The detection of circularly polarized light reflected off the exoskeleton of some scarab beetles also remains incompletely understood. The expected anatomical design of a hypothetical retinal detector has been proposed based on stomatopod crustacean examples: in their eyes, two orthogonally arranged detectors are joined by a third distal photoreceptor with a microvilli orientation of 45 degrees, which acts a quarter wave retarder (Chiou et al., 2008; Warrant, 2010). Nevertheless, such specializations have not yet been described in scarab beetles, whose body surfaces cause circularly polarized reflections, nor in any other insects.
Anatomical Characterization of Circuit Elements for Polarization Vision in the Insect Brain
Since the DRA photoreceptor input channels for celestial polarization vision can be identified unambiguously, their post-synaptic elements have also been the subject of several studies. Although electrophysiology has proven to be a much more effective technique for describing polarization-sensitive circuit elements throughout the insect brain, different anatomical techniques have also been used successfully to describe cell types that seem to specifically contact DRA photoreceptors. For instance, the injection of tracer molecules such as biotinylated dextran into the lower unit of the anterior optic tubercle (AOTU-LU, or AOTU-LUC in honeybees) in both locusts and bumblebees revealed transmedullary neurons with processes in the Dorsal Rim Medulla (MEDRA) and long projections into the AOTU-LU (Homberg, Hofer, Pfeiffer, & Gebhardt, 2003; Pfeiffer & Kinoshita, 2012; Zeller et al., 2015). Co-labeling of DRA photoreceptor terminals with another dextran probe confirmed very close contact between these cells (el Jundi, Pfeiffer, & Homberg, 2011) (Figure 6B). These transmedullary neurons therefore serve as excellent candidates for DRA input into the anterior optic tubercle that appear to be conserved between species. Another study using immunohistochemichal labeling of Cryptochrome-expressing cells in the monarch butterfly brain pointed toward connections between DRA photoreceptor terminals and the circadian clock (Sauman et al., 2005). Finally, cobalt injections into marginal ommatidia of the blowfly revealed columnar small field neurons connecting the MEDRA with distinct marginal regions of the deeper neuropils (lobula and lobula plate). From there, local assemblies of columnar neurons then connect to the same region in the optic lobe of the opposite eye, as well as to descending neurons terminating in the thoratic ganglia (Strausfeld & Wunderer, 1985).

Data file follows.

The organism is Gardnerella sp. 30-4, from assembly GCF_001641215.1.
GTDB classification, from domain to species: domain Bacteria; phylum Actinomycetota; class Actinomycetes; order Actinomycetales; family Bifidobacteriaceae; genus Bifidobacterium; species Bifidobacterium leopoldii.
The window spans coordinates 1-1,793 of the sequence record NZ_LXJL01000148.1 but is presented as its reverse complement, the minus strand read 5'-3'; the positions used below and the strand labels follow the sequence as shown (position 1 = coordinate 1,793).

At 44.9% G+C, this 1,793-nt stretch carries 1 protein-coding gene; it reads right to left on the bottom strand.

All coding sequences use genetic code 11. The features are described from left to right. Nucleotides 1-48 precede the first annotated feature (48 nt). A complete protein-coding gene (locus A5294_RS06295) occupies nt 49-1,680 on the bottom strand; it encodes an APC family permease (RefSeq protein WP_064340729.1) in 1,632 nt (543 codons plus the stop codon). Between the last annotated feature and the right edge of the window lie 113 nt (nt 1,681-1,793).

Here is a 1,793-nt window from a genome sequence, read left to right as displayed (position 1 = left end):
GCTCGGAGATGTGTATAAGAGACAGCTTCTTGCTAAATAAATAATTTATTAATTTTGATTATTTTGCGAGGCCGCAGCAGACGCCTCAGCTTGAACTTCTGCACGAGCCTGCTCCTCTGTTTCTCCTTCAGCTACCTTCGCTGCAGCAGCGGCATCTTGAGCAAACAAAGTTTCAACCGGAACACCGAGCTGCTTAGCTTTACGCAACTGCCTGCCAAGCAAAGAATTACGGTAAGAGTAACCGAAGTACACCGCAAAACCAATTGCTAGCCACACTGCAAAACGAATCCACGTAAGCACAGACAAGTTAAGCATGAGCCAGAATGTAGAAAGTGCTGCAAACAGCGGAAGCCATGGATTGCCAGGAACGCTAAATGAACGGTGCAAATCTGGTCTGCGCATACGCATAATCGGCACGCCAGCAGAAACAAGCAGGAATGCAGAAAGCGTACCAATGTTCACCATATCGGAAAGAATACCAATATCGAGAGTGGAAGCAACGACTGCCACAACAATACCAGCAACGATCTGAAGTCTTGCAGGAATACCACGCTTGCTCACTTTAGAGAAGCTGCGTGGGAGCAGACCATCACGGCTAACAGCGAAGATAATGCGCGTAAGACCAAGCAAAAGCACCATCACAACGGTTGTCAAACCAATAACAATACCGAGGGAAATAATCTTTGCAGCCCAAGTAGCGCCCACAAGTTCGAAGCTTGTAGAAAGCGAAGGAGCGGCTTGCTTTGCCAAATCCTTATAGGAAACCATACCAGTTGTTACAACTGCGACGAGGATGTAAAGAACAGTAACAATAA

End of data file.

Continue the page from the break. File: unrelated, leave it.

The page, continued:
Of course these morphological studies did not provide functional proof that the characterized cell types are involved in polarization vision, nor did they directly show that synaptic connections between them exist. Nevertheless, they provide the framework of a neural circuit for celestial polarization vision that includes the DRA, the AOTU, as well as central processing centers whose cellular organization has been described in detail using electrophysiology (see next section).
Functional methods for revealing the activity of identified neurons are crucial for understanding their role in the perception of specific visual stimuli. Since several excellent review articles on this topic already exist, this section only briefly introduces the characterization of polarization vision circuitry in insects using electrophysiology. The functional characterization of polarization-sensitive circuit elements includes photoreceptors, optic lobe cell types, and neurons in the central brain.
Polarization Sensitivity of Insect Photoreceptors
The high polarization sensitivity (PS) of photoreceptors in the DRA has been confirmed for many insect species using electrophysiology (Hardie, 1984; Labhart, 1980, 1986; Labhart, Hodel, & Valenzuela, 1984; Stalleicken, Labhart, & Mouritsen, 2006). In most species, photoreceptors outside the DRA have significantly low PS due to rhabdomere twist, yet exceptions exist (Bandai, Arikawa, & Eguchi, 1992). These experiments also confirmed the direct link between morphology and physiology of DRA input channels resulting in their orthogonal analyzer directions. They also unambiguously revealed the spectral sensitivity of the respective photoreceptors. However, in some species, photoreceptors are too small for electrophysiology, for instance, in Drosophila. Due to the molecular genetic toolkit available for this species, genetically encoded indicators of activity have become an attractive alternative to electrophysiology. One recent study used the genetically encoded calcium sensor GCamp6 to visualize the activity of DRA inner photoreceptors R7 and R8 in response to a polarizer illuminated by a UV LED (Weir et al., 2016). One attractive advantage of this technique is the possibility to simultaneously record the activity from many R7 and R8 terminals. The fan-shaped array of analyzer directions across the DRA was thus visualized, as well as the strictly orthogonal alignment of R7 versus R8 within the same ommatidium (Figure 7A). Surprisingly, this study also revealed clear direct inhibitory interactions between R7 and R8, which had previously been reported only from few electrophysiological recordings in the DRA of larger flies (Hardie, 1984) (Figure 7B). This inhibition could result from direct synaptic contacts between R7 and R8 photoreceptors. The existence of such inter-photoreceptor synapses was recently confirmed via 3D electron microscopic reconstruction of the Drosophila optic lobes (Takemura et al., 2013; Takemura, Lu, & Meinertzhagen, 2008). Hence, these reciprocal synaptic connections could increase polarization contrast at the level of R7 and R8 photoreceptors themselves (Figure 7C). It remains to be seen whether this retinal microcircuitry is a specialized adaptation of flies or whether it represents a broader concept present across insect species.
Electrophysiological Characterization of Circuit Elements in the Insect Optic Lobes